New regulations from the Department of Labor will expand the number of U.S. workers eligible for overtime pay.
Under the 1938 Fair Labor Standards Act, a worker who earns below an annual salary threshold set by the department must receive overtime. The current level is $23,660.
The proposed rule is expected to double the threshold to somewhere between $45,000 and $52,000 per year, making an additional five to 10 million workers eligible for overtime pay.
In addition to the salary level threshold, employers can also use an employee’s primary duties to determine exempt or non-exempt status. Time spent on exempt duties, which typically require discretion and independent judgment, are used as a guidelines but do not always definitively determine exempt status — except in California, where more than 50 percent of an employee’s time must be spent on overtime-exempt duties each week for the position to be classifiable as exempt.
The new federal regulations are expected to be similar to California’s.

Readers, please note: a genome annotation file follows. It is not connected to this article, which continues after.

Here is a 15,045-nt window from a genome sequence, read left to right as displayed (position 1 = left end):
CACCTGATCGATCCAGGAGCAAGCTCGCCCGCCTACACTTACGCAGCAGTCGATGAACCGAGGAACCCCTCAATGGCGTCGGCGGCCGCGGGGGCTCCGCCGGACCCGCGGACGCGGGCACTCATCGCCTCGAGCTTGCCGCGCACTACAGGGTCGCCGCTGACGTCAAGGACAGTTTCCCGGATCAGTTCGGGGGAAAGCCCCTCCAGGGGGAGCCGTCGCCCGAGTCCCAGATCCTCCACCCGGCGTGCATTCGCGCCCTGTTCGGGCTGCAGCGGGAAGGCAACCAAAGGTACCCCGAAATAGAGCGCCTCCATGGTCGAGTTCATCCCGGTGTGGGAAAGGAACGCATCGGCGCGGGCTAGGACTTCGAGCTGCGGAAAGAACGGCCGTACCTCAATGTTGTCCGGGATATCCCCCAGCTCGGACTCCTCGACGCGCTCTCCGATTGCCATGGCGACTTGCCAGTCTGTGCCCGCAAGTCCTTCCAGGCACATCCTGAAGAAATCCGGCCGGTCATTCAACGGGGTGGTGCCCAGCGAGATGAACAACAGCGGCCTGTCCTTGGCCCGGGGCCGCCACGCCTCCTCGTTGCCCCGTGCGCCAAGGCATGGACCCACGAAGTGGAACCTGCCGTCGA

Tammy McCutchen, former administrator of the Department of Labor’s Wage and Hour Division under President George W. Bush, observed that “If the regs include a $50,000 salary level threshold plus a 50 percent primary duties test, the result may be to strictly curtail those who supervise and simultaneously perform other work,” thus increasing the number of employees eligible for overtime pay.
If the regulations include a “California-style” job duties measure, there may be significant workplace disruptions, McCutchen added. As an example, McCutchen noted it could mean “ordering exempts to stay away from the copier,” to prevent them from spending too much time on nonexempt duties.
She also cautioned that assistant managers who check customers out at the cash register during busy times could be banned from doing so rather than risk performing nonexempt duties, “and they shouldn’t even think about helping out with inventory.”
According to McCutchen, new regulation may “send litigation into overdrive, as in California, where employers who are sued face tremendous pressure to settle and reclassify.” She noted that many employers may find it easier to “go nonexempt” and pay overtime to nearly their entire workforce.
Congressional Republicans have described the proposed regulations as “job-killers.” Sen. Lamar Alexander (R-Tenn.), chairman of the Senate Health, Education, Labor and Pensions committee, said the rule “seems engineered to make it as unappealing as possible to be an employer creating jobs in this country.”
According to the Department of Labor, proposed rules will be issued soon, as early as this week. Stay tuned to SAF for updates.